Catholic theological controversialist, born at Chemnitz, Saxony, about 1466. His biographical data are very meager. Nothing is known of his youth, and very little of his life, before his appearance as an opponent of the Lutheran movement. He entered the Order of Cîteaux at the convent of Altenzelle on the Mulde. He seems to have been employed as professor in the Cistercian house of studies newly founded at Leipzig. Here he won the degree of Master of Arts. He was made procurator and finally, in 1522, Abbot of Altenzelle, in succession to Abbot Martin (1493-1522). At the outbreak of Lutheranism, Bachmann sprang into prominence as one of its most energetic opponents. He was one of that distinguished group of scholars composed of Cochlæus, Emser, Peter Forst, and Augustin von Alveldt, who, under the direction of John of Schleinitz, Bishop of Meissen, fought the movement in Saxony. Bachmann gave special attention to the reformation of monastic life and to a defense of the veneration of the Saints. While he was not wholly successful in preventing defection from the ranks of his own order, he at least hindered the secularization of his own monastery of Altenzelle during his lifetime. His vigorous defense of orthodoxy engaged him in a war of pamphlets with the reformers, in which his own contributions yield little in bitterness of tone and coarseness of language to those of his antagonists. In a contemporaneous satire entitled "Mors et sepultura doctrinae Lutheranae" (Strobel, Opuscula quaedam satirica et ludicra tempore Reform. scripta, Fase. 1, 1784, 49 sqq.) written in the style of the "Epistolae obscurorum virorum", Bachmann is very severely handled. A letter is there ascribed to him over the signature Hamnicolus, indignus Abatissa Monstri Cellensis in Misnia." Besides his controversial pamphlets Bachmann's writings comprise hymns and devotional works in prose and verse.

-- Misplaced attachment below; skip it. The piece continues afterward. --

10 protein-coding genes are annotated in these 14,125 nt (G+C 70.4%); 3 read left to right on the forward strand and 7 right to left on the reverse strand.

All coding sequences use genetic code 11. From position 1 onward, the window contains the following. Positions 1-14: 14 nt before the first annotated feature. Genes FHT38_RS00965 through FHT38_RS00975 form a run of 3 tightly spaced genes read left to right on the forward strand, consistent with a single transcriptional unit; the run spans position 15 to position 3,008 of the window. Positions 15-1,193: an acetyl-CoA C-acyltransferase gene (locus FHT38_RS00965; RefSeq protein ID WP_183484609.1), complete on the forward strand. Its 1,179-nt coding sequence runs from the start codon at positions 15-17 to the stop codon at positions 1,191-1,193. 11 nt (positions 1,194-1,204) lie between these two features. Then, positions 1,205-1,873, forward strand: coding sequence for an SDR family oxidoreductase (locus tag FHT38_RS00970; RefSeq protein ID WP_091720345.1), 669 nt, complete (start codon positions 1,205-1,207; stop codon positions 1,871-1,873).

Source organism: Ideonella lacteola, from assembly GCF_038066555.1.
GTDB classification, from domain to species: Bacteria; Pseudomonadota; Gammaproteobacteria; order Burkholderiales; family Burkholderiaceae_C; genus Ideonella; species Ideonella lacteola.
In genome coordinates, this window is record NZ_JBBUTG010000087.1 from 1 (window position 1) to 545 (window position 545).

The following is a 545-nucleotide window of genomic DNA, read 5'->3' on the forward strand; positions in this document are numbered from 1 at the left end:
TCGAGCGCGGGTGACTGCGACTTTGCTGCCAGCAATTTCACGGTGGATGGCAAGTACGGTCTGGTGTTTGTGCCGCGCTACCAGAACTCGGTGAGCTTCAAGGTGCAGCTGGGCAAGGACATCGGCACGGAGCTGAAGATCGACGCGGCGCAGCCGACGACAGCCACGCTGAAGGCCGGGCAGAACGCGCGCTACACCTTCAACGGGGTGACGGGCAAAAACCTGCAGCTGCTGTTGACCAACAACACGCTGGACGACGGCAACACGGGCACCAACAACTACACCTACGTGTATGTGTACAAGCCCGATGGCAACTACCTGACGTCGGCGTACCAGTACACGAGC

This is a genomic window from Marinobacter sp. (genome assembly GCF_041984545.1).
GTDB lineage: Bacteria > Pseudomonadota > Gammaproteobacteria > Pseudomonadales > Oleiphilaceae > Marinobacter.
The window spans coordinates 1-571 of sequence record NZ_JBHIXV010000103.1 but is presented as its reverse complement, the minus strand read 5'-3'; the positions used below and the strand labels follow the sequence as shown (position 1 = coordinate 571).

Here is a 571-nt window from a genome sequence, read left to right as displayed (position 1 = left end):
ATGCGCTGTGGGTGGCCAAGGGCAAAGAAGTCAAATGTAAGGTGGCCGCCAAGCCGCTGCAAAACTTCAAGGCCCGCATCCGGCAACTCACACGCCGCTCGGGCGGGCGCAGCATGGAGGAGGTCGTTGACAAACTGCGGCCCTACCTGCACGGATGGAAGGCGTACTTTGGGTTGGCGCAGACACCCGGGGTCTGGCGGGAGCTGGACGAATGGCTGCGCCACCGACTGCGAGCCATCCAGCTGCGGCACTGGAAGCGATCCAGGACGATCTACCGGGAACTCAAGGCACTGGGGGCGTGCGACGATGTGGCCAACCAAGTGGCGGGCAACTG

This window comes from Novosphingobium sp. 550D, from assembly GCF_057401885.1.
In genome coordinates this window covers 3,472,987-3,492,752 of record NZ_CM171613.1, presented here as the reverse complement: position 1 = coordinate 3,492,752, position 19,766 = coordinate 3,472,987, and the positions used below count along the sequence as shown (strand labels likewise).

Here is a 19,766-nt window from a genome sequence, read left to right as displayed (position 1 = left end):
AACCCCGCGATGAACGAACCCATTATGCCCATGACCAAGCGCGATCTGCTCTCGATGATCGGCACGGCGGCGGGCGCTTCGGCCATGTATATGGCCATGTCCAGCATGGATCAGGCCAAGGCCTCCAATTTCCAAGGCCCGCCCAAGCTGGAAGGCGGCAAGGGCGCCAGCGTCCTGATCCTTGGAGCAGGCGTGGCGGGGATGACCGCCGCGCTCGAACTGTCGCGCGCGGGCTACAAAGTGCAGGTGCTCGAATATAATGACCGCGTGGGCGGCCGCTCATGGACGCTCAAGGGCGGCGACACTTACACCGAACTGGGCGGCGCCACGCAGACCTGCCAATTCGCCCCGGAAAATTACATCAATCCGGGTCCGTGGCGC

Streber in Kirchenlexicon, I, 1829.
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